Between my family’s matter-of-fact attitude towards life, and my little brothers being in almost constant need of a diaper / pamper change, I was aware of the way of things – of the Yoni, and the Lingham, and that the union of the two (between “adults who love each other”) gives way to joy and to life – at a relatively young age. And in my mind, that was just the fact and function of the universe. So when I “blossomed” at twelve, I accepted it as the way of life, and did my best to ignore the jeers of clueless boys and jealous girls. And when I started my period at 14, it came as little surprise. So while my mother cried and my grandmother bade me “Welcome to Womanhood”, I took the tears and hugs and ridiculously large Maxi pads in stride, because that was just the way things worked….. except for me they didn’t.
By the time I was 16 my cycles (when they came) last anywhere from 2months to, at one point, an entire year. And after being clinically deflowered for the purpose of an intra-cervical ultrasound, I was informed that I have an extremely “profound” case of Polycystic Ovarian Syndrome. To absorb the fact that you may never have children is alot to handle at 16. And for me, whose passion is children, it was devastating. I took it very cynically, and adopted the idea that I was only marginally a woman because I was “broken”. And it ate at me for years; until I met one of the most enlightened souls I know. He (yes, he) was the assistant pastor of my mother’s congregation at the time, and in the course of me requesting prayer for my “brokenness” he told me one of the most touching things I’ve ever had the blessing to hear. He insisted that I was not broken at all, nowhere near it in fact. And he told me that, he believed, I was created the way I am so that through my circumstance the miracle of motherhood might be made even more profound. That my children (whether birthed or adopted) would be living proof of the miraculousness of femininity; of a woman’s ability not only to create, but to foster and to love.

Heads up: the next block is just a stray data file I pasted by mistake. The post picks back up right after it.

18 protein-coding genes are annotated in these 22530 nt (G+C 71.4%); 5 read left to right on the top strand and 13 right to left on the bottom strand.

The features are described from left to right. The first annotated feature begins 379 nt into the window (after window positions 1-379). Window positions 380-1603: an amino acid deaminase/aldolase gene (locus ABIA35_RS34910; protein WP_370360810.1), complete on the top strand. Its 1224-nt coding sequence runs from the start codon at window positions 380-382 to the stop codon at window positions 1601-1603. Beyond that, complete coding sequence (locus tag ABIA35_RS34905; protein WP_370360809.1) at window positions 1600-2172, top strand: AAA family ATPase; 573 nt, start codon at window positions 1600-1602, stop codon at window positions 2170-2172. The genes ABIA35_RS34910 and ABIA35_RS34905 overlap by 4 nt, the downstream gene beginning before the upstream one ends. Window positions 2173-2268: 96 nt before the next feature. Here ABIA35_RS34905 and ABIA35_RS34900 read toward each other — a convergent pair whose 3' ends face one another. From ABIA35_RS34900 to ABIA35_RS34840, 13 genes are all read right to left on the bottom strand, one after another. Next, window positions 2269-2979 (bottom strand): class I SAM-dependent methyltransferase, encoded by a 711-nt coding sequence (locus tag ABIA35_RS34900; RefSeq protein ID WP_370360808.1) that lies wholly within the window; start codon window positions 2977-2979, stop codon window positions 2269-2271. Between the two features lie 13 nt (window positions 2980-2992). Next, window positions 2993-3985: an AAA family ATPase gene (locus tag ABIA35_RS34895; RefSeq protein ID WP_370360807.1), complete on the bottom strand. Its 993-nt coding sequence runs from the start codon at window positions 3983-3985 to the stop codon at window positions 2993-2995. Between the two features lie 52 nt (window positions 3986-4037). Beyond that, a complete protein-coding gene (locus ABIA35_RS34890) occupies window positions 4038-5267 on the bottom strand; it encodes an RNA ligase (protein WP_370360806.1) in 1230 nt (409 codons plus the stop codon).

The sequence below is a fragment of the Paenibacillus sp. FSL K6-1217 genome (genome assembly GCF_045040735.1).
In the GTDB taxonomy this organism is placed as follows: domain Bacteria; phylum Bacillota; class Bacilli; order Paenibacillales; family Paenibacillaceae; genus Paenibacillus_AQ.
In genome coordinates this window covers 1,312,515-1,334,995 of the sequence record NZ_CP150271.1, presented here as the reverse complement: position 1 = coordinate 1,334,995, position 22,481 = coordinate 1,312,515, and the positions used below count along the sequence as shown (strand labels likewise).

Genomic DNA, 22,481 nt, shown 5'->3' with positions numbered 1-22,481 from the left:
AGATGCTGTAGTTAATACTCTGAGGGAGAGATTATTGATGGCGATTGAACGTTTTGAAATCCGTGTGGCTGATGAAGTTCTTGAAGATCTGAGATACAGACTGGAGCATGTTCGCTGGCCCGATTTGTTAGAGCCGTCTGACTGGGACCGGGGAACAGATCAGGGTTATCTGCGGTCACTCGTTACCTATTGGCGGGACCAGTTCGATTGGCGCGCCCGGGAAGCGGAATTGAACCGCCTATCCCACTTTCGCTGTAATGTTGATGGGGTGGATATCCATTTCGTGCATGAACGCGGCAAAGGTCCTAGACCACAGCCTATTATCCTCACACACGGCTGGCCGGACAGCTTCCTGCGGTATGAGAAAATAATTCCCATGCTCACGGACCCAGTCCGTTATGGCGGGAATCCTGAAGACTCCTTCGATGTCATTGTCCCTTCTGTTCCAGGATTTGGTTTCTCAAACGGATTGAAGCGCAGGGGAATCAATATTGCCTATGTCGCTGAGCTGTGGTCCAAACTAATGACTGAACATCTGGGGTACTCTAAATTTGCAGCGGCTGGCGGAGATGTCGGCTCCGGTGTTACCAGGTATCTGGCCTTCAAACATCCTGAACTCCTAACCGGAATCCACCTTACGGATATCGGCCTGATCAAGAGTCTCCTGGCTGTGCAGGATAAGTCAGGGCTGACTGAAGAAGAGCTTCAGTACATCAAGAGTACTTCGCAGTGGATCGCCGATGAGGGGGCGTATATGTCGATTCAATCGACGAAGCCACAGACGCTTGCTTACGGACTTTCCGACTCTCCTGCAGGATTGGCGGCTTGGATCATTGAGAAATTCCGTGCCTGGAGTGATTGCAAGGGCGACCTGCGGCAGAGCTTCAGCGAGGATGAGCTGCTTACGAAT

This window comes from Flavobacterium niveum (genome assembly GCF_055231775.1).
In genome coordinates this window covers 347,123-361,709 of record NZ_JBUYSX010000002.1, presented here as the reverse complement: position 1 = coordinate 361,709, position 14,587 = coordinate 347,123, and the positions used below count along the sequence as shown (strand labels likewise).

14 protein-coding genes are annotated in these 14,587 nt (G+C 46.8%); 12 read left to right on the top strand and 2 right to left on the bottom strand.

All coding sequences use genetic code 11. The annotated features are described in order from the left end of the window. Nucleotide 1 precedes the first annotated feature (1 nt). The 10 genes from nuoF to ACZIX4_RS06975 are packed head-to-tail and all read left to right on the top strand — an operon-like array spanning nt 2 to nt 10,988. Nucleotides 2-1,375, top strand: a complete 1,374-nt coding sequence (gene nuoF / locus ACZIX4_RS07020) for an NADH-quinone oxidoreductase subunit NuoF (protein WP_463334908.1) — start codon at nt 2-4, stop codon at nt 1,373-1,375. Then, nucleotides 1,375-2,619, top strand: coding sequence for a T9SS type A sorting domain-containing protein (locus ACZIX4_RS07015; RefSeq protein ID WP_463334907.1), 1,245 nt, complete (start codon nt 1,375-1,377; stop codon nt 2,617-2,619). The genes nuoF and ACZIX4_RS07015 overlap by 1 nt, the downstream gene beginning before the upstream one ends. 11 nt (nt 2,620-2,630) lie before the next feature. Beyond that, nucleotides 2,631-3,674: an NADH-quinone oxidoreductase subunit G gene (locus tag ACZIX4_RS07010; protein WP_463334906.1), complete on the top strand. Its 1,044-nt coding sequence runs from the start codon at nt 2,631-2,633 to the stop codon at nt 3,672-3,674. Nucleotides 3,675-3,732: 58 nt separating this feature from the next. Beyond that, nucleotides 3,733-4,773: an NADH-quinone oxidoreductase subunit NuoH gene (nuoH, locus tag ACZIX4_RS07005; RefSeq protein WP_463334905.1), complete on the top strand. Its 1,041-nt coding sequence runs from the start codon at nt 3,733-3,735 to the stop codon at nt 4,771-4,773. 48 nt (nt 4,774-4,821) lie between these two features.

That was almost 6 years ago. Since then I have married my high school sweetheart, and we are well on our way to making those words a reality, with out even thinking about it. I would be lying if I told you I kept their healing power in my mind on a daily basis. I don’t. By the Grace of the Divine I’ve come to a place in my life where I no longer need to. And I’m just a little ashamed to admit that, for quite some time now, I had completely forgotten about everything that I went through to get where I am. And I know that I couldn’t have done any of it with out the empowering guidance of those words from a near stranger 6 years ago. And looking at VLL I decided that if I could pass them on to just one other woman, who feels ( or felt) like I used to that maybe, in some small way, my “brokenness” my truly mean something. Because I know what it feels like to despise your body, but I also know what it feels like to be able to look back and smile even though it’s not necessarily better. And that is my sincerest wish for every female out there who is, or ever had been hurting because of their femininity. I want you to know that regardless of what you look like, or what you circumstance is that you are a perfect living embodiment of the miracle that is all things feminine.